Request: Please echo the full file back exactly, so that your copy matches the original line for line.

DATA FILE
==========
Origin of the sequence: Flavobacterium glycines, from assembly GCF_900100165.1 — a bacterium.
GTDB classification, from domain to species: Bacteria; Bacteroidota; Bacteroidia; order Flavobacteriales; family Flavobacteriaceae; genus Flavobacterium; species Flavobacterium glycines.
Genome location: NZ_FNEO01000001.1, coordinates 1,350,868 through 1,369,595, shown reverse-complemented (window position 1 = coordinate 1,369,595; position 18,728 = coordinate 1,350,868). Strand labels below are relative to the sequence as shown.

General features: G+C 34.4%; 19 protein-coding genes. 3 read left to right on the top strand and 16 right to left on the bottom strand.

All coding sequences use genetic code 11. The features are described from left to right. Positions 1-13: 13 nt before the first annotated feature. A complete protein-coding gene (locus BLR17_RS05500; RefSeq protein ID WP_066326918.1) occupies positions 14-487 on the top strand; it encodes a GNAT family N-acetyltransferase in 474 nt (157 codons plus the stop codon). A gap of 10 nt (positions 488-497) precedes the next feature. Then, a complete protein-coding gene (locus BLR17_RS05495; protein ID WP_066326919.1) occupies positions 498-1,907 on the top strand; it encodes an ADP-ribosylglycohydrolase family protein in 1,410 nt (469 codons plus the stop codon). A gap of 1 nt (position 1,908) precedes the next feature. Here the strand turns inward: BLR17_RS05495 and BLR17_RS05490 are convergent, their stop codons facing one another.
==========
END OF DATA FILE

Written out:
Origin of the sequence: Flavobacterium glycines, from assembly GCF_900100165.1 — a bacterium.
GTDB classification, from domain to species: Bacteria; Bacteroidota; Bacteroidia; order Flavobacteriales; family Flavobacteriaceae; genus Flavobacterium; species Flavobacterium glycines.
Genome location: NZ_FNEO01000001.1, coordinates 1,350,868 through 1,369,595, shown reverse-complemented (window position 1 = coordinate 1,369,595; position 18,728 = coordinate 1,350,868). Strand labels below are relative to the sequence as shown.

General features: G+C 34.4%; 19 protein-coding genes. 3 read left to right on the top strand and 16 right to left on the bottom strand.

All coding sequences use genetic code 11. The features are described from left to right. Positions 1-13: 13 nt before the first annotated feature. A complete protein-coding gene (locus BLR17_RS05500; RefSeq protein ID WP_066326918.1) occupies positions 14-487 on the top strand; it encodes a GNAT family N-acetyltransferase in 474 nt (157 codons plus the stop codon). A gap of 10 nt (positions 488-497) precedes the next feature. Then, a complete protein-coding gene (locus BLR17_RS05495; protein ID WP_066326919.1) occupies positions 498-1,907 on the top strand; it encodes an ADP-ribosylglycohydrolase family protein in 1,410 nt (469 codons plus the stop codon). A gap of 1 nt (position 1,908) precedes the next feature. Here the strand turns inward: BLR17_RS05495 and BLR17_RS05490 are convergent, their stop codons facing one another.